“We use our buildings for a lot of years, so once you have them paid for you have to pay to keep them working,” Morris said. “You may pay off the bond and then it’s time to renovate.”

What gets renovated is often chosen with an aim of accommodating new student needs or desires, such as replacing rooms with suites, or rewiring to add more electrical outlets to each room, Morris said.

“You always have to sort of look ahead and account,” Morris said.

According to Morris, the process for selecting which companies do the actual work is extensive. The Division of Facilities has a committee that goes out and handles the selection in accordance with both state and university regulations.

“It’s a very formal and transparent process,” Morris said.

Bob Isaac, county planner for Riley County, said students at K-State and soldiers from Fort Riley have made it challenging for Riley County to estimate population increases. Back in 2009, when the county came up with its plan for protecting the agricultural areas around Riley County, Isaac said the estimated population growth was 1 percent.

According to Issac, that has proven to be a little bit on the low side, partly because of a new approach being taken by some parents with students attending K-State. Some parents have recently begun buying houses within the city, then renting them to their kids and roommates. After the houses have been paid for, parents have often sold them and used the profit made from the appreciation of the house to recover costs from the original purchase and help pay off their childrens’ student loans.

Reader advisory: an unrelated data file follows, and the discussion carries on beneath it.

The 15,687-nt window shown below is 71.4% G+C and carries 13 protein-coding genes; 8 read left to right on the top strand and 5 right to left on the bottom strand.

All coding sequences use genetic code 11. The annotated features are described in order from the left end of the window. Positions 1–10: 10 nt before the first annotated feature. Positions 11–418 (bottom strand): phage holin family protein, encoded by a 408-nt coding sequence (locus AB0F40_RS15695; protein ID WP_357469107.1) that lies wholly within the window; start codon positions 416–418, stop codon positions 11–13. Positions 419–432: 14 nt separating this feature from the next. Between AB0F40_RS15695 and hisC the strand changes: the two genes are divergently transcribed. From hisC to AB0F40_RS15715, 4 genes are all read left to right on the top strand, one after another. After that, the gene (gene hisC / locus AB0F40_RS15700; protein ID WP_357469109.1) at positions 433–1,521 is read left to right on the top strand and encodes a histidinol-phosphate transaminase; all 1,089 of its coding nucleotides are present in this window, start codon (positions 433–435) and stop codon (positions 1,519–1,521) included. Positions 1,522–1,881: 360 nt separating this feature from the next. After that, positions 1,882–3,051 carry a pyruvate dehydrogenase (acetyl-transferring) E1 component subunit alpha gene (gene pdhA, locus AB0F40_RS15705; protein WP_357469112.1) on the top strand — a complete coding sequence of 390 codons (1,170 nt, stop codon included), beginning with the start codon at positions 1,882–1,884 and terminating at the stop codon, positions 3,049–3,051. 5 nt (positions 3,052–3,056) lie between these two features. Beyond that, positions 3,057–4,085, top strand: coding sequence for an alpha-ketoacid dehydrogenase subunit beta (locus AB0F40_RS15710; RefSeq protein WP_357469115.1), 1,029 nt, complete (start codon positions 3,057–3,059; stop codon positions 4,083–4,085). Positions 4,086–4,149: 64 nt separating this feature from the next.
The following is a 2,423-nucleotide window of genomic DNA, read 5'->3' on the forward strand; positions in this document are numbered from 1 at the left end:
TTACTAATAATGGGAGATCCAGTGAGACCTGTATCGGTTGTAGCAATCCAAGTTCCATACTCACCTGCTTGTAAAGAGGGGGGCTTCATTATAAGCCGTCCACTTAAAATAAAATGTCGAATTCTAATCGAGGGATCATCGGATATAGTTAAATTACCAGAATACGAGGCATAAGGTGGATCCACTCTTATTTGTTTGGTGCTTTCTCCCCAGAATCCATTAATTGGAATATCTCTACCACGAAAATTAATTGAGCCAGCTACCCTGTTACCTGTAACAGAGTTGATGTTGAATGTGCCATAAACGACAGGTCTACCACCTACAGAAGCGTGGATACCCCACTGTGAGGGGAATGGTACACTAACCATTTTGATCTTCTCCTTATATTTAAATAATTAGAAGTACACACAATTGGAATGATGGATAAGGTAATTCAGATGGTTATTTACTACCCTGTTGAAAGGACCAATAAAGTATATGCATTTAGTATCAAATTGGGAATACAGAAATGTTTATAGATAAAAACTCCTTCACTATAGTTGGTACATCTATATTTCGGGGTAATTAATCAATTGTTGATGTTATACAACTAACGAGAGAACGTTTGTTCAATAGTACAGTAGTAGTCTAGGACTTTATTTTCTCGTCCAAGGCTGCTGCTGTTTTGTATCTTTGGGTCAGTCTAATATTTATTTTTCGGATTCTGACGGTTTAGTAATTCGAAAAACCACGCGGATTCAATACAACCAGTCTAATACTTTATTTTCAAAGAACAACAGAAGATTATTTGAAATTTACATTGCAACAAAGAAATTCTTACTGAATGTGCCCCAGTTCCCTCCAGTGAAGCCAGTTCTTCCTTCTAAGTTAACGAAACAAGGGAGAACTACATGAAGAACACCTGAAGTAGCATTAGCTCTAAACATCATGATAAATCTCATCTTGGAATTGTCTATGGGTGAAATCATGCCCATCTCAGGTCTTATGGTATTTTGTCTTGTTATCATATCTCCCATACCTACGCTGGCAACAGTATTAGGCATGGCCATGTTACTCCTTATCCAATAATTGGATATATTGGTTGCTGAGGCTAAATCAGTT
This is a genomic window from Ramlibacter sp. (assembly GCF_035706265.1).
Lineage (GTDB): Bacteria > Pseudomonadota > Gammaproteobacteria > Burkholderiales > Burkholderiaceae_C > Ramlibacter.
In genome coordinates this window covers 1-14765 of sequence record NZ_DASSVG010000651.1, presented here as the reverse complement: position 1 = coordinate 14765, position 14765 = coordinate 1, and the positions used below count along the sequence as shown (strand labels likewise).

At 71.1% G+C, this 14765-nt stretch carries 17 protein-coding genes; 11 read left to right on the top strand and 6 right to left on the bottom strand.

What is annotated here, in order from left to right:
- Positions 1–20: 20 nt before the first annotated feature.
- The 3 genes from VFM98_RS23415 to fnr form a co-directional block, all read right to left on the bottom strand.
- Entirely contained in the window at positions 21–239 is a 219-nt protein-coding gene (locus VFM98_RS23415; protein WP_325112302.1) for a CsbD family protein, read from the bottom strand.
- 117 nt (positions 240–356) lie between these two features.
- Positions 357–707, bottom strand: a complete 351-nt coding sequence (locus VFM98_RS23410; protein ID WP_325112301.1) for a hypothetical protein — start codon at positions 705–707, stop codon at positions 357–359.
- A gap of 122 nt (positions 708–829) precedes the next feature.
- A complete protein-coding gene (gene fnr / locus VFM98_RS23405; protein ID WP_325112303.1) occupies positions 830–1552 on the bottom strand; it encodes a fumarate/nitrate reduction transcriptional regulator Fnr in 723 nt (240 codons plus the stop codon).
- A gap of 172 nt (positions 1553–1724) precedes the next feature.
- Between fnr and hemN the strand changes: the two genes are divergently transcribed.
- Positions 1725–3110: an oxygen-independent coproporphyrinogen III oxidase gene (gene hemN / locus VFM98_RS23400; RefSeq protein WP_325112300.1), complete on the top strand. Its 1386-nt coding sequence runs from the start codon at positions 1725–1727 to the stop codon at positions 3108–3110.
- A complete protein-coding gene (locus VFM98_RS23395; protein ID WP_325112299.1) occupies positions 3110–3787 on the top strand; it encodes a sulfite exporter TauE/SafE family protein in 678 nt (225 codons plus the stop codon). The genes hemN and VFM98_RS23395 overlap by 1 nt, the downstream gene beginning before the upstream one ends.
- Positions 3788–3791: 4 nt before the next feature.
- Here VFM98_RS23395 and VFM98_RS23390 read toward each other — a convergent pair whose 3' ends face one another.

“It’s a great idea,” Isaac said. “There’s just only so many houses.”

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Shelton Burch
Shelton grew up in the desert southwest. A native of Lancaster, California, he mostly grew up in south Phoenix, Arizona; Austin, Texas; and Colorado Springs, Colorado before moving to Kansas and graduating from Junction City High School. He started working as a news writer for the Collegian in 2009 before taking a three-year break from college. He returned to K-State in 2013 and has since worked for the news desk, feature desk, as a copy editor and now as a sports writer. He enjoys tap dancing, writing anything possible, reading court opinions and watching Arizona Coyotes hockey.